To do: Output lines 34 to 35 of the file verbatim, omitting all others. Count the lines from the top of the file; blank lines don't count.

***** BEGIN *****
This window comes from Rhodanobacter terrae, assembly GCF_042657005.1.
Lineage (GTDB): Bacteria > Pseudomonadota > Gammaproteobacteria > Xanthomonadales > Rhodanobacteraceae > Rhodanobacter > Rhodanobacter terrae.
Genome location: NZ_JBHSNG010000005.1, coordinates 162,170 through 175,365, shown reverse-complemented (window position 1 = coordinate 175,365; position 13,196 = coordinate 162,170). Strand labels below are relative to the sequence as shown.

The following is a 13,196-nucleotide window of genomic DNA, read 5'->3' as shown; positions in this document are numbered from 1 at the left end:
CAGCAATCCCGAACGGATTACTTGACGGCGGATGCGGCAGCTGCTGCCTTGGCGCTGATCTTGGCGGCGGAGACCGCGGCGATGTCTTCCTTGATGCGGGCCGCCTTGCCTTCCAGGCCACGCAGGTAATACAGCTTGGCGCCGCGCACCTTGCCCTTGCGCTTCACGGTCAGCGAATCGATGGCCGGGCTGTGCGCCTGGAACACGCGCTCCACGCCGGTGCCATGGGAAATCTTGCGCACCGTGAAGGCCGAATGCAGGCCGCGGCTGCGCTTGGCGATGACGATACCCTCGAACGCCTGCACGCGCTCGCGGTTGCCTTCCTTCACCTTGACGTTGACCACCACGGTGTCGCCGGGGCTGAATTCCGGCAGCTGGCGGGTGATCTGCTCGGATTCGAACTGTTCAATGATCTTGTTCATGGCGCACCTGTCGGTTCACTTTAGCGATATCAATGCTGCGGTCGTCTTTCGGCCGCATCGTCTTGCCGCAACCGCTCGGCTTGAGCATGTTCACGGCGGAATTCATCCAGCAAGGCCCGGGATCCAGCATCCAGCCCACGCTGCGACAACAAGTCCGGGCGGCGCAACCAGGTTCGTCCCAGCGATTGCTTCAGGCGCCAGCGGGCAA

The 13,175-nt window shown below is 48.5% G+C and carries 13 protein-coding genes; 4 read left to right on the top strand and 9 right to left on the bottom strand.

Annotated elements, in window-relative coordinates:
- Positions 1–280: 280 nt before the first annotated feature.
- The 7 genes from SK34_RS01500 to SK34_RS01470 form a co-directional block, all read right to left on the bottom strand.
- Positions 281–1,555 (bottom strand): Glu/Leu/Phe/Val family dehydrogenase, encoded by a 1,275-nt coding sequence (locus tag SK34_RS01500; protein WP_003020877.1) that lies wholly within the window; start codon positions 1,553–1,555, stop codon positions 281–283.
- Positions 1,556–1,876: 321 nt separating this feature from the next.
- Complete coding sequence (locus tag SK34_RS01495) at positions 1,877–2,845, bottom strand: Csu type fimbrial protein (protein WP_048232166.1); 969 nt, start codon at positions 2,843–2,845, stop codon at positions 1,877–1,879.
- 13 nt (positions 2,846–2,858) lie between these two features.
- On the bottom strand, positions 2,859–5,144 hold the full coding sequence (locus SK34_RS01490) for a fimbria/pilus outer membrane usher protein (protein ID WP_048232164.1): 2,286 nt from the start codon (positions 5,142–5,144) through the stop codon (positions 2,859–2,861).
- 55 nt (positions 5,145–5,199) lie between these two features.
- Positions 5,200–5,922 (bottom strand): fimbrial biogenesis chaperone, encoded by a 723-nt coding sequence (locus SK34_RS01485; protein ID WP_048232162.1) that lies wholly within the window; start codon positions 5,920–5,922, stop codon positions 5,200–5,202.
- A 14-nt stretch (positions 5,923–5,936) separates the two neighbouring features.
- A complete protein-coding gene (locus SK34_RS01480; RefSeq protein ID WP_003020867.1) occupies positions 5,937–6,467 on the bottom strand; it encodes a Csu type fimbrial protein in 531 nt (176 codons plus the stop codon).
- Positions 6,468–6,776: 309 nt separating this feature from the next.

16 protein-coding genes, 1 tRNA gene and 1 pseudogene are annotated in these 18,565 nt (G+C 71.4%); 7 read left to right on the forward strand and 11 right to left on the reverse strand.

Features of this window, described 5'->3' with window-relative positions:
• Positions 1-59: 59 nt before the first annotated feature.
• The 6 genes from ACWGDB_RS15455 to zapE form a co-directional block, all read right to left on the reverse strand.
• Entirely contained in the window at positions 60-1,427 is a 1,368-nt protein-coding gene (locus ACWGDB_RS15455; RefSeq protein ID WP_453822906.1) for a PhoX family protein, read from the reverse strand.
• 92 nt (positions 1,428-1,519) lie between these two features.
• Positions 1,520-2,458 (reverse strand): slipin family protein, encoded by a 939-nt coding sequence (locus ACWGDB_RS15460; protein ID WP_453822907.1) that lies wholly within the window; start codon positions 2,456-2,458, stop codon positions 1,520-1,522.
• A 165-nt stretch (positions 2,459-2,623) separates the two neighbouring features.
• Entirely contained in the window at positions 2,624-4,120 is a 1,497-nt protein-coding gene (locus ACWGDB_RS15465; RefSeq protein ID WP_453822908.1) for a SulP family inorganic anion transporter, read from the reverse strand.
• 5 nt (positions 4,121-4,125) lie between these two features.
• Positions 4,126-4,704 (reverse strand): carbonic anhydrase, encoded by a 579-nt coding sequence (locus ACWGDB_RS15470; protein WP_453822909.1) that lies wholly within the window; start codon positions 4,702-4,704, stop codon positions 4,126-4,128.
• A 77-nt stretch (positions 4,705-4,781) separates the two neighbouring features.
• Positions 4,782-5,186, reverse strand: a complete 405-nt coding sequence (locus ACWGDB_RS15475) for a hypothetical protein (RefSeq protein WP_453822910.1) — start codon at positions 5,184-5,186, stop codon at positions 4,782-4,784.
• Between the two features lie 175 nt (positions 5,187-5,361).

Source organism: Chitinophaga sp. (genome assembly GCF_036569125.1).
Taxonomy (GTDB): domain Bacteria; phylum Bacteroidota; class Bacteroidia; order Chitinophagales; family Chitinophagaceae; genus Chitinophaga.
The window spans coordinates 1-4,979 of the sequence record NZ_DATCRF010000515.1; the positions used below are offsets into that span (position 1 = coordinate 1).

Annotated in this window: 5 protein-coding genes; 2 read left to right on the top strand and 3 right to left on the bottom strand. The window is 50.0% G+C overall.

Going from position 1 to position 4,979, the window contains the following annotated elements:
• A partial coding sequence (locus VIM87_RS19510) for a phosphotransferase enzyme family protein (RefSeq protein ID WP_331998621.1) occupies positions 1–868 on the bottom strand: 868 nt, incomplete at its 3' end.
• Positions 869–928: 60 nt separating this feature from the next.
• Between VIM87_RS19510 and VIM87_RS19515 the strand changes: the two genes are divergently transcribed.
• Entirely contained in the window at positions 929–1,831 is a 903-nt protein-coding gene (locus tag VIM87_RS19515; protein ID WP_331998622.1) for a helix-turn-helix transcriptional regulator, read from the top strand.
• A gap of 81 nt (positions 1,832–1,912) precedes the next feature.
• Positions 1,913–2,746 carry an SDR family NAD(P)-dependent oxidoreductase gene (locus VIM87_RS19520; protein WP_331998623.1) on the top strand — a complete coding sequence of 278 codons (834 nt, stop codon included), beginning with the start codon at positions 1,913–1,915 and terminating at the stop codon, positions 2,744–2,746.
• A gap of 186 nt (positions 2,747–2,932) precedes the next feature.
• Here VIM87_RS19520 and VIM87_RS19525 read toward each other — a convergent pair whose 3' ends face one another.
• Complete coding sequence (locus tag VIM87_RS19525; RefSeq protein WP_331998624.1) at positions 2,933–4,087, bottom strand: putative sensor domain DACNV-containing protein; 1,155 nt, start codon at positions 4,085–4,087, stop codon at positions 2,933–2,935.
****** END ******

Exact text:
Source organism: Chitinophaga sp. (genome assembly GCF_036569125.1).
Taxonomy (GTDB): domain Bacteria; phylum Bacteroidota; class Bacteroidia; order Chitinophagales; family Chitinophagaceae; genus Chitinophaga.